This NYTimes piece, highlighting that school desegregation plan involving Brooklyn’s wealthy DUMBO neighborhood, has been making the rounds. It involves two schools in the area: P.S. 8, which is majority-white, and P.S. 307, which services mostly minority kids from a nearby housing project. All the area Brooklynite whites — all of whom no doubt regard themselves as progressive, diverse and inclusionary — try to send their little Ethans and Braxlees to P.S. 8, which has led to its being overcrowded. P.S. 307, on the flipside, is actually largely empty. So district administrators made the obvious choice to shift much of the DUMBO territory into 307’s zone to relieve 8’s overcrowding.
Which made affected white parents’ heads predictably explode.
But race has nothing to do with it, they will tell anyone who’s listening.
P.S. 187 in Washington Heights went through similar drama a few years ago. As a well-performing oasis within a largely underperforming district, P.S. 187 has witnessed skyrocketing demand from parents trying to send their kids in its direction. Rents within its zone (termed “Hudson Heights” by realtors, to emphasize the distinction from the rest of Washington Heights) has shot up, making it even more difficult for low-income families to move into the area. Area business also increasingly cater towards the well-to-do. Recently, a run-of-the-mill pizza place got replaced by an outfit that, and I am not making this up, offers fig and goat cheese pizza, which may be paired with a salad also containing figs and goat cheese and… wait for it… kale.
Yes, this is gentrification, although not at the feverish pace customary for Brooklyn. Interestingly, P.S. 187 remains majority-Hispanic; in addition, the majority of students qualify for free or reduced-cost lunches. But its above-average test scores demonstrate that being majority-minority does not automatically doom a school, despite what P.S. 8 parents may believe. And with other schools in the area failing and in constant jeopardy of being shut down, it only makes sense that area Hispanic parents would like for their kids to attend 187 as well.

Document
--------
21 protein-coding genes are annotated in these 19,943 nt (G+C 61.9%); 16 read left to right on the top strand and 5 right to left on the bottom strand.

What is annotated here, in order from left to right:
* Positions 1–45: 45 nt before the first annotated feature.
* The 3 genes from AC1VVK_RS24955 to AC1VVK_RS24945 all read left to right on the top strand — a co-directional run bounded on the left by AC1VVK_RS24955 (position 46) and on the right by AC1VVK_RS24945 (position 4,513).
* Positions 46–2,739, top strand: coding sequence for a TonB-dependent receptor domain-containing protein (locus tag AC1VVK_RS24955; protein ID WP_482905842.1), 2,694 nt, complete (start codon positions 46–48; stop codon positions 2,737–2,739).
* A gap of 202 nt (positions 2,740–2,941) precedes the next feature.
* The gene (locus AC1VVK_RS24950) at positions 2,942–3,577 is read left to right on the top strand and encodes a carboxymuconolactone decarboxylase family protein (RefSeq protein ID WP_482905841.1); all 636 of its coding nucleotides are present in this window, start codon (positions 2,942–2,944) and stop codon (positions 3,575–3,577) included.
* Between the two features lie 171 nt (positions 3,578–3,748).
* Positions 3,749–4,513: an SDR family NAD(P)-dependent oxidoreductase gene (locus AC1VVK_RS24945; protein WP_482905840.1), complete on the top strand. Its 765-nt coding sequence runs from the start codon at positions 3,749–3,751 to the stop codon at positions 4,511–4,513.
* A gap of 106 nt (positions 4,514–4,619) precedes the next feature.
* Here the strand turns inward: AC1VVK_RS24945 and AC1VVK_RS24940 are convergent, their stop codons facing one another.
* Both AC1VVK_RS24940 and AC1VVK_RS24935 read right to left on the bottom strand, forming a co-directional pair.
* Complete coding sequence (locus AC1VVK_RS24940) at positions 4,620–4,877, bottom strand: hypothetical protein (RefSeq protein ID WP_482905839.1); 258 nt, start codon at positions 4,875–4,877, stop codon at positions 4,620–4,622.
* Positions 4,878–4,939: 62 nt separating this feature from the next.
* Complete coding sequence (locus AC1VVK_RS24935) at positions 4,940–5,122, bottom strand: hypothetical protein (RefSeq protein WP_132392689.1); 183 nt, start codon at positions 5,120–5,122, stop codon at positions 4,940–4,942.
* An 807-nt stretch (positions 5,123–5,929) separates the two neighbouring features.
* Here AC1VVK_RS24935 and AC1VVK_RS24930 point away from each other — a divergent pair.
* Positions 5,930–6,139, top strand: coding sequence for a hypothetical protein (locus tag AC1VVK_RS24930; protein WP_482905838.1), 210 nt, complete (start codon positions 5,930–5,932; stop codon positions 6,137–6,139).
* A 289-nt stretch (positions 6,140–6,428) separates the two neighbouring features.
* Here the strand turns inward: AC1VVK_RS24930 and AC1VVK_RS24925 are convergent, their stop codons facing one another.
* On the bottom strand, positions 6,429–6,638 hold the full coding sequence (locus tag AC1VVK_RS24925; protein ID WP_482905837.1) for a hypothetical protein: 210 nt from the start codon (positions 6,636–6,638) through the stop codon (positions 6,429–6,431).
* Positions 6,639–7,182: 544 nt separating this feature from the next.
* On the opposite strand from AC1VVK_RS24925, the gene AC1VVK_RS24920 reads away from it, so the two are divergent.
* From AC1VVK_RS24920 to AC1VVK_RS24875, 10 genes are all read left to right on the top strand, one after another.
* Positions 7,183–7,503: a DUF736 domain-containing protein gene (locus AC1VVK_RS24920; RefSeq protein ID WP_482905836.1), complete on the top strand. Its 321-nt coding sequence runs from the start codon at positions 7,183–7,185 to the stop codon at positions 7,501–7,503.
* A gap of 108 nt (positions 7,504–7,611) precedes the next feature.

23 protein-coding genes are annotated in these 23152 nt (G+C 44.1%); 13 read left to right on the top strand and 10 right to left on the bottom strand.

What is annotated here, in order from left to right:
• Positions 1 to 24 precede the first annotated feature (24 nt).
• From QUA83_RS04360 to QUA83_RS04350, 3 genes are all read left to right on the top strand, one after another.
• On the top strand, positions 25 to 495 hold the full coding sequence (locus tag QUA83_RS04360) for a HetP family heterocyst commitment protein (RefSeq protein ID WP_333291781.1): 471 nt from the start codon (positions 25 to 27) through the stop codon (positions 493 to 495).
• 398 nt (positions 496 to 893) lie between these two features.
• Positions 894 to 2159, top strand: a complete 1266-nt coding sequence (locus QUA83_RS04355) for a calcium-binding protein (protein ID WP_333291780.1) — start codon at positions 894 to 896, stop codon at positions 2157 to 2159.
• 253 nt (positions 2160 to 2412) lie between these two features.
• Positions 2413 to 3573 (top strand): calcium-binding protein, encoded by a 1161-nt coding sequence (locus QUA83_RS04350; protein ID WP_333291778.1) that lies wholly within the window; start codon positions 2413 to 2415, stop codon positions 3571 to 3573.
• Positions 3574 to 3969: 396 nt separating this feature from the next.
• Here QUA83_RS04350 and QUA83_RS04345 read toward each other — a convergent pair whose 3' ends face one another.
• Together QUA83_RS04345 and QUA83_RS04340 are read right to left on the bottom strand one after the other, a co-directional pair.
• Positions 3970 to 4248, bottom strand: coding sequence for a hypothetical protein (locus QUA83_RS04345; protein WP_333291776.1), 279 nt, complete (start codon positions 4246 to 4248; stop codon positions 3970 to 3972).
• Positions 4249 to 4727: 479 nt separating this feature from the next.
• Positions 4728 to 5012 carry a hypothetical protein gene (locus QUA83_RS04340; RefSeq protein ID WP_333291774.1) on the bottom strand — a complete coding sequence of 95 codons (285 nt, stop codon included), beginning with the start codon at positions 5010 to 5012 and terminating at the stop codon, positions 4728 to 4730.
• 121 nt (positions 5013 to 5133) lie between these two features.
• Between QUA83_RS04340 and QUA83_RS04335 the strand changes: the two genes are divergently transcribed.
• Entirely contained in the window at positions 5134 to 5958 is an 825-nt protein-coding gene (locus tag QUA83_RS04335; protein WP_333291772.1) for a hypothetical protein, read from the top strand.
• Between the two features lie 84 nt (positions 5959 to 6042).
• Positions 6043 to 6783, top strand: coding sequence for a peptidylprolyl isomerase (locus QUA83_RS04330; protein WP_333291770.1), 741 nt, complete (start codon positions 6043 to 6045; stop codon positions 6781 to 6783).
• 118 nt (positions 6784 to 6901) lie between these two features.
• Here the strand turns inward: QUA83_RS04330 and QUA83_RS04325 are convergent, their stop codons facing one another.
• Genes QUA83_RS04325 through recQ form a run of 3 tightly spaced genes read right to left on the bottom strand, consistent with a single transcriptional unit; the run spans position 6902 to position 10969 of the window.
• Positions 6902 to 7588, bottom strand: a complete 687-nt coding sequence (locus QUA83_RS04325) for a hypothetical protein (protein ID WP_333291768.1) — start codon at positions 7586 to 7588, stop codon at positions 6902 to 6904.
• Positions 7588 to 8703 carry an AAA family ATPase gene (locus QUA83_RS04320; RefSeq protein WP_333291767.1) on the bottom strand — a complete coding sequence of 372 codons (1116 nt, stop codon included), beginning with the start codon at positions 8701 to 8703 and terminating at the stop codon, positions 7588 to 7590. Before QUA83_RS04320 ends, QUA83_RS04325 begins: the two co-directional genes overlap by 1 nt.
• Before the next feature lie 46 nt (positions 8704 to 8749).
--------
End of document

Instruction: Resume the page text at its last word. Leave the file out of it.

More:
Which led to the “dezoning” showdown of 2012. District authorities contemplated abolishing geographic zones altogether, for the express purpose of making 187 open to all. The response was predictable and furious as many in 187’s significant white minority threatened to leave the district. The proposals wound up tabled indefinitely.
But, really. Aren’t these stories just two more variations of the same old tune? When faced with school desegregation in the ’60s and ’70s, whites, including white liberals, responded by fleeing to the suburbs. And when they eventually returned to Brooklyn, they put a premium in white neighborhoods like Park Slope while regarding areas like Red Hook with horror. Liberal white journalists are all gung-ho for open borders and accepting unlimited Syrian refugees — but choose to live in segregated suburbs or the melanin-challenged L-train corridor of NYC, where such immigrants will never land. Holier-than-thou, social-justice-warrior teachers love to lecture about how multiculti they are — while teaching to lily-white private schools in lily-white communities.
Jamelle Bouie took a stab at this phenomenon back in May, dismantling arguments that whites purely base decisions on where to move on class as opposed to race. Of course, race factors into decisions by all races — but, apparently, whites are the least honest about it. Contrast this with the words of one African-American backer of P.S. 307: “We know some white people don’t want to go to PS 307 because it’s predominantly black. And some of the black people don’t want this influx of white people coming in.”
Such bluntness would never be heard from a white — not unless plied with liquor first, anyway. But racial divisions in this country cannot ever heal while white people maintain this fraudulent cover of oh no, nothing in our minds is ever based on race, of course not. We must be able to address white attitudes towards living with minorities directly if this NIMBYism can ever be challenged.